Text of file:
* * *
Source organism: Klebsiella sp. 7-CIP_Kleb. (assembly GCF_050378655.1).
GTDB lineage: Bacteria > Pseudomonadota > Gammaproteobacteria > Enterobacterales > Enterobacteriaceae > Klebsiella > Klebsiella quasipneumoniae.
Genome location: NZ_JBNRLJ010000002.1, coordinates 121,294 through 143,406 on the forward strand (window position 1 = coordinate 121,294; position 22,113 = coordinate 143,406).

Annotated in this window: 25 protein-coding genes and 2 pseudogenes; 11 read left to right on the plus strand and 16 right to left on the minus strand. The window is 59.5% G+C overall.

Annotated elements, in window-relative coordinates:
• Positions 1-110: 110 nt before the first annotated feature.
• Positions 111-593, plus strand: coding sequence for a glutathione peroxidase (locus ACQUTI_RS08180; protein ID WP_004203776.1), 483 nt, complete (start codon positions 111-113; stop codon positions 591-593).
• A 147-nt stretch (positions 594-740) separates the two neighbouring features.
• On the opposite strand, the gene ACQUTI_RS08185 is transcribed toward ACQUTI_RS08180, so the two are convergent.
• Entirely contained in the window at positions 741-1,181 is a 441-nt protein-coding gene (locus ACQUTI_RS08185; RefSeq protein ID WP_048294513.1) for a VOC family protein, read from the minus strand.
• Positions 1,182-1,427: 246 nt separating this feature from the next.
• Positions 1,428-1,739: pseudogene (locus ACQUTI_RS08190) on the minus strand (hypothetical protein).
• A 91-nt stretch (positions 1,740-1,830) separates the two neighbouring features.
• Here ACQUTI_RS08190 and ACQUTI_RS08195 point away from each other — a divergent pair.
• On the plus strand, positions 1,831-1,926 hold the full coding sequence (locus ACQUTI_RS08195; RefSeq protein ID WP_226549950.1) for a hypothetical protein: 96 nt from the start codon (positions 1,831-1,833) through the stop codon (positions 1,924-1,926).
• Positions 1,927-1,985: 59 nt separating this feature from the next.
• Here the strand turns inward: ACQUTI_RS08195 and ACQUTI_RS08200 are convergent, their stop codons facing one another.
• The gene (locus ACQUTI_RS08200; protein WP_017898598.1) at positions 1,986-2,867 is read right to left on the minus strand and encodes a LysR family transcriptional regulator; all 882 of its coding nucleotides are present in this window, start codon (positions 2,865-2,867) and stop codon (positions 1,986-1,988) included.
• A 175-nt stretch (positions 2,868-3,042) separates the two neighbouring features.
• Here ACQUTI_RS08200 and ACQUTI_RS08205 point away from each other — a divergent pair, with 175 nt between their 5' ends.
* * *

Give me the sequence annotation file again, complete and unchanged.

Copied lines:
Source organism: Klebsiella sp. 7-CIP_Kleb. (assembly GCF_050378655.1).
GTDB lineage: Bacteria > Pseudomonadota > Gammaproteobacteria > Enterobacterales > Enterobacteriaceae > Klebsiella > Klebsiella quasipneumoniae.
Genome location: NZ_JBNRLJ010000002.1, coordinates 121,294 through 143,406 on the forward strand (window position 1 = coordinate 121,294; position 22,113 = coordinate 143,406).

Annotated in this window: 25 protein-coding genes and 2 pseudogenes; 11 read left to right on the plus strand and 16 right to left on the minus strand. The window is 59.5% G+C overall.

Annotated elements, in window-relative coordinates:
• Positions 1-110: 110 nt before the first annotated feature.
• Positions 111-593, plus strand: coding sequence for a glutathione peroxidase (locus ACQUTI_RS08180; protein ID WP_004203776.1), 483 nt, complete (start codon positions 111-113; stop codon positions 591-593).
• A 147-nt stretch (positions 594-740) separates the two neighbouring features.
• On the opposite strand, the gene ACQUTI_RS08185 is transcribed toward ACQUTI_RS08180, so the two are convergent.
• Entirely contained in the window at positions 741-1,181 is a 441-nt protein-coding gene (locus ACQUTI_RS08185; RefSeq protein ID WP_048294513.1) for a VOC family protein, read from the minus strand.
• Positions 1,182-1,427: 246 nt separating this feature from the next.
• Positions 1,428-1,739: pseudogene (locus ACQUTI_RS08190) on the minus strand (hypothetical protein).
• A 91-nt stretch (positions 1,740-1,830) separates the two neighbouring features.
• Here ACQUTI_RS08190 and ACQUTI_RS08195 point away from each other — a divergent pair.
• On the plus strand, positions 1,831-1,926 hold the full coding sequence (locus ACQUTI_RS08195; RefSeq protein ID WP_226549950.1) for a hypothetical protein: 96 nt from the start codon (positions 1,831-1,833) through the stop codon (positions 1,924-1,926).
• Positions 1,927-1,985: 59 nt separating this feature from the next.
• Here the strand turns inward: ACQUTI_RS08195 and ACQUTI_RS08200 are convergent, their stop codons facing one another.
• The gene (locus ACQUTI_RS08200; protein WP_017898598.1) at positions 1,986-2,867 is read right to left on the minus strand and encodes a LysR family transcriptional regulator; all 882 of its coding nucleotides are present in this window, start codon (positions 2,865-2,867) and stop codon (positions 1,986-1,988) included.
• A 175-nt stretch (positions 2,868-3,042) separates the two neighbouring features.
• Here ACQUTI_RS08200 and ACQUTI_RS08205 point away from each other — a divergent pair, with 175 nt between their 5' ends.